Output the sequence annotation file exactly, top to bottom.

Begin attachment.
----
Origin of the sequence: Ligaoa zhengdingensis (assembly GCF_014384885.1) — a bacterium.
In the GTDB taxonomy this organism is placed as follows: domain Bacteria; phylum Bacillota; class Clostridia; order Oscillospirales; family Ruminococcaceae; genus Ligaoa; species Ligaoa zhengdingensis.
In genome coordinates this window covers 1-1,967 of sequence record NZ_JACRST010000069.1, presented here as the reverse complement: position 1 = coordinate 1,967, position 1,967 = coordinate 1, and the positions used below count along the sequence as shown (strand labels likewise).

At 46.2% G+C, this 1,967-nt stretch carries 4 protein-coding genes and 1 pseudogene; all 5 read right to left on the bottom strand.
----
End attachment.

Origin of the sequence: Ligaoa zhengdingensis (assembly GCF_014384885.1) — a bacterium.
In the GTDB taxonomy this organism is placed as follows: domain Bacteria; phylum Bacillota; class Clostridia; order Oscillospirales; family Ruminococcaceae; genus Ligaoa; species Ligaoa zhengdingensis.
In genome coordinates this window covers 1-1,967 of sequence record NZ_JACRST010000069.1, presented here as the reverse complement: position 1 = coordinate 1,967, position 1,967 = coordinate 1, and the positions used below count along the sequence as shown (strand labels likewise).

At 46.2% G+C, this 1,967-nt stretch carries 4 protein-coding genes and 1 pseudogene; all 5 read right to left on the bottom strand.